MARSEILLES ANTI SAME-SEX MARRIAGE DEMONSTRATION, 2012
A thousand dollars had given us a month in a one room apartment in Le Panier, the old district of Marseilles, and we were at midpoint on a cool, sunny Saturday.
Exiting the North African market area munching on matlou from an Algerian bakery, we were walking up La Canabiere in search of a hot chocolate. Charlie stopped to take a few photos of a street library set into a giant welded copper plate sculpture of a giraffe and offspring. Books were exiting one side as fast as they were going in the other.
Luring us on with its siren call of possible photo opportunities there was a crowd gathering towards the steepled heap at the top of the street. A few placards visible as we got closer and then a parked van bannered with a message in blue and pink: MARIAGE = UN HOMME + UNE FEMME . . . ENFANT = UNE MERE + UN PERE. Well, well . . . .
Two young women one with microphone in hand, university students my guess, asked if we understood what was going on and what did we think. My French by 2012 was only useful for ordering cafe au lait and Marseille French itself is a sub-species, so we all switched to franglais. Yes, the nature of the demonstration was fairly apparent, and given the number of priests hovering it seemed particularly Catholic. I asked about one of the banners and they said something about the Catholics and the fascists coming together. A bit of humour from Charlie about how a person might tell the difference, a remark from me on how small the protest was, we all had our laugh and they went on their way.
I'd spoken too soon, the demonstration grew to three or four thousand and we climbed the stairs of the nearby church in search of a better vantage point. On the steps and in the crowd more priests glad-handing with demonstrators. Speeches from a truck platform then a march finally forms up, hemmed in on both sides by tram tracks and passing streetcars.
A small group of socialists and a queer (fag/dyke/trans) contingent heckled from the sidelines. One fearsome queen (I think: I was too far away for a good look) in a skirt waved a pair of pink boxing gloves that tastefully matched her running shoes.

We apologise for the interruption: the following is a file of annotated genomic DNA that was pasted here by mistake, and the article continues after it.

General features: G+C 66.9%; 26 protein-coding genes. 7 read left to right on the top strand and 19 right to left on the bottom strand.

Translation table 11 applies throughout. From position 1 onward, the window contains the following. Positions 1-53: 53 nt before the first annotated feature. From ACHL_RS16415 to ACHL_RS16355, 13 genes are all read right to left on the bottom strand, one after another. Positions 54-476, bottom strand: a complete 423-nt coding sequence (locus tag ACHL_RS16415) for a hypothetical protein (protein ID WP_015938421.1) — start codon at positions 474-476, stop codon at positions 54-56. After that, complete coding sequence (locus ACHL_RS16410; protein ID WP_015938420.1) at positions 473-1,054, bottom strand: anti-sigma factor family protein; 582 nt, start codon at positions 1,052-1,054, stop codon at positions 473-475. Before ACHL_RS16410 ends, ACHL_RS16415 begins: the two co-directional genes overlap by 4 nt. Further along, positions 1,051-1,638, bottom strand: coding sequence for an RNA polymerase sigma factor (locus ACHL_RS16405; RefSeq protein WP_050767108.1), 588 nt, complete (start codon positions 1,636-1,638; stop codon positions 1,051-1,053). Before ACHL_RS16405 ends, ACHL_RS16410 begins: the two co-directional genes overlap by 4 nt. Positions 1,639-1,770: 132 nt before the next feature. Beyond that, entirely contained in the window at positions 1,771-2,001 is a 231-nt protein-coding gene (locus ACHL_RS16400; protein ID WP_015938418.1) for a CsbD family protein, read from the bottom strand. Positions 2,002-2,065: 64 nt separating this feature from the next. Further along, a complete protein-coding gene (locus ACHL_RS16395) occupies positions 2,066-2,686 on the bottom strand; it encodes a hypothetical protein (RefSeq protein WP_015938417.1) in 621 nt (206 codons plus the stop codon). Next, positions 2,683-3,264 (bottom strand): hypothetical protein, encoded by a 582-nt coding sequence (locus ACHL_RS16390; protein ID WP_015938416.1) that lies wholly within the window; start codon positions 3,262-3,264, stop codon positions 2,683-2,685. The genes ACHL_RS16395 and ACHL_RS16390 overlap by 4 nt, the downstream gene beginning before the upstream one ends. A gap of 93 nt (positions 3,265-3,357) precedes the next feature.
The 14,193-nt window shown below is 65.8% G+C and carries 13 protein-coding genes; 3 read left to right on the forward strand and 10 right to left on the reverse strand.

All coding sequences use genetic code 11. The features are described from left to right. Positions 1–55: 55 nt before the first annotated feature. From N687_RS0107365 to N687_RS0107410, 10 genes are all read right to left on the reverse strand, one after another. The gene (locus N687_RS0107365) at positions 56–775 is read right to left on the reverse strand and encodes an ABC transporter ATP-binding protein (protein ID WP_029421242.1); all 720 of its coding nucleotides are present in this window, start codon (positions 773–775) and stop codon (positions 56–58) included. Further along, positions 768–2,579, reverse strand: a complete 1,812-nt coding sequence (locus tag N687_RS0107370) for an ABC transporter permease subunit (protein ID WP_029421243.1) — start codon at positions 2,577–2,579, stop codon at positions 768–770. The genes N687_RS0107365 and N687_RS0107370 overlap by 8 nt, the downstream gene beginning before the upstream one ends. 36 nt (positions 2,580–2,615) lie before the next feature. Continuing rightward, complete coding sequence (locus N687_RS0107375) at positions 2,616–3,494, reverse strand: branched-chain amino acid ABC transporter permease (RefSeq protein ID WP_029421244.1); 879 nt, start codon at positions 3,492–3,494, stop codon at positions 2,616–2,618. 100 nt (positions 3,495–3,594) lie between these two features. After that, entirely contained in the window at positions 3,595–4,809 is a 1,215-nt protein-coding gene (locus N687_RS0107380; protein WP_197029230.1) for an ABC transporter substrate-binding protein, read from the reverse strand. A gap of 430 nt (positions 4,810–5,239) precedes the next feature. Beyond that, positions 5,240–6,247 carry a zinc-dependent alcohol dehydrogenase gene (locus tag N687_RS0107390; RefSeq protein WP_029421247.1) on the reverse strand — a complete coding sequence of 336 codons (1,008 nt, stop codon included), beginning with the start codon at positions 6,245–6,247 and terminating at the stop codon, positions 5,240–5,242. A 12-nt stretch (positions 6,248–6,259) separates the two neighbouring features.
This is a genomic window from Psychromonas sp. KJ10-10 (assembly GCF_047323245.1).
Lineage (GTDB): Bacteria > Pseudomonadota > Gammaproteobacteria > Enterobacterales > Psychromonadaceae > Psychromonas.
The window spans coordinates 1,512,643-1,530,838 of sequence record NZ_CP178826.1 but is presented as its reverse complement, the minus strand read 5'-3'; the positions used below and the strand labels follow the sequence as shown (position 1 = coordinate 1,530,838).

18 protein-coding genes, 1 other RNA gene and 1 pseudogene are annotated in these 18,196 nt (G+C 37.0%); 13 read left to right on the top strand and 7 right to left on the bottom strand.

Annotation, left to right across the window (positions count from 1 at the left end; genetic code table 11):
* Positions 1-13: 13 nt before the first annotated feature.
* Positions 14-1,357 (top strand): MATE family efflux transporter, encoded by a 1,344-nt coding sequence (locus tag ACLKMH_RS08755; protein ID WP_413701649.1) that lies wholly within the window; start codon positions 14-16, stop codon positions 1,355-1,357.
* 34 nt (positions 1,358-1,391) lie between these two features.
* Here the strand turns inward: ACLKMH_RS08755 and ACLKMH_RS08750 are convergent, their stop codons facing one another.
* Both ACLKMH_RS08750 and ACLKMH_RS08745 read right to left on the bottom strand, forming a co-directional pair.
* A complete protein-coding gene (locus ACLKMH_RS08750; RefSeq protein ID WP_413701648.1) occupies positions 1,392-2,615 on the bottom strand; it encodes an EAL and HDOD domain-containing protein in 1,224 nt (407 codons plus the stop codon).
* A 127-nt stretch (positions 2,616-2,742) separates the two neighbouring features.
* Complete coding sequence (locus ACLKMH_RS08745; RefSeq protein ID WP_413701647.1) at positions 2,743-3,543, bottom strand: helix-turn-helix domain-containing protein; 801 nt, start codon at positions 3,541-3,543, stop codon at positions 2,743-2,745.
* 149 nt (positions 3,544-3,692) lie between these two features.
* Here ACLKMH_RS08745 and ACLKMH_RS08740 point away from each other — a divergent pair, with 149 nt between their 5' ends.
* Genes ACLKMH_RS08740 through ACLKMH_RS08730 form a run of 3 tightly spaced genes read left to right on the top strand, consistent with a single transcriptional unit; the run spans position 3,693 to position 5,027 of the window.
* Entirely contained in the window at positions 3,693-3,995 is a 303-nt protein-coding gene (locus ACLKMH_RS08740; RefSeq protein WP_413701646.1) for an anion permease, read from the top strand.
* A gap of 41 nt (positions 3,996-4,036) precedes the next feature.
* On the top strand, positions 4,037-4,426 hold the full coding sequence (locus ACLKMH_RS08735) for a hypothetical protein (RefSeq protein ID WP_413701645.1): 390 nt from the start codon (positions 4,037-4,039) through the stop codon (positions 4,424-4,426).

As we all head down towards the Vieux Port, the march stretches over several long blocks. Predominantly middle-age and older men and women, there are a few teenagers and young families in the mix. Everyone is neatly and practically dressed and coiffed, seemingly middle-class, Catholic -- altogether a very white crowd despite an exception or two. This in a multicultural, multicoloured, immigrant city that's 30% Muslim, 10% Jewish.
Pink, along with blue, is an official colour of the cause and there are touches of it here and there among scarves and sweaters and hats. One man notable for his pink pants is repeatedly in eager conversation with various white robed priests. The march is well behaved, a Catholic flock shepherded by its church. A group of eager marshals, all clean-cut young men whose attitude from time to time makes them seem a bit too much like a fascist youth wing, herd the edges.
As we followed alongside the protest I joked to Charlie people looked almost "Normal", albeit as though off to some grim church picnic. A couple of dykes seeing us crack up burst out laughing too. Ahead of us another lesbian pair were moving along with placards, flowers, and a bicycle. Now they'd set up their own small counter demonstration by a subway entrance. Charlie asked if he could take a photograph. They wanted to know which side we were on. Really!? Us? I gave Charlie a big hug and they said as long as he agreed not to use the photo in any public venue. Nearby a woman in a hijab watching the four of us, an incredulous look on her face, big eyes as we hugged. After we moved off I doubled back to give them our email address in case they wanted a copy of the photo, but they'd already disappeared into the subway.
Finally the protest turned off onto St. Fereol, a major pedestrian street that lead to a long narrow square. At the entrance to the square the marshals for the march linked arms and blocked entry to the small left wing counter protest following. Now the two sides were face to face, chanting slogans and hurling insults. Soon a police squad with riot shields arrived to stand between.
That seemed to be bringing things to a close here, so Charlie and I headed off in search of some other access to the square and speechifying. Most of the sidestreets were blocked off by cops and we ended up in front of the Prefecture watching from a distance. Charlie took a couple more photos then we settled for a hot chocolate at the Virgin megastore cafe. A young couple, male and female, wearing socialist badges came in behind us and we exchanged a few pleasantries but the language barrier kept it to that.
Though the far right National Front vowed to do away with same-sex marriage and replace it with civil unions, it's been suggested by Associated Press a third of those in same-sex marriages supported the party in the 2015 regional elections. And in a national survey before the 2017 first round of the French presidential election, 16% of all LGBTQ voters said they were voting National Front, 2% higher than support from the electorate overall.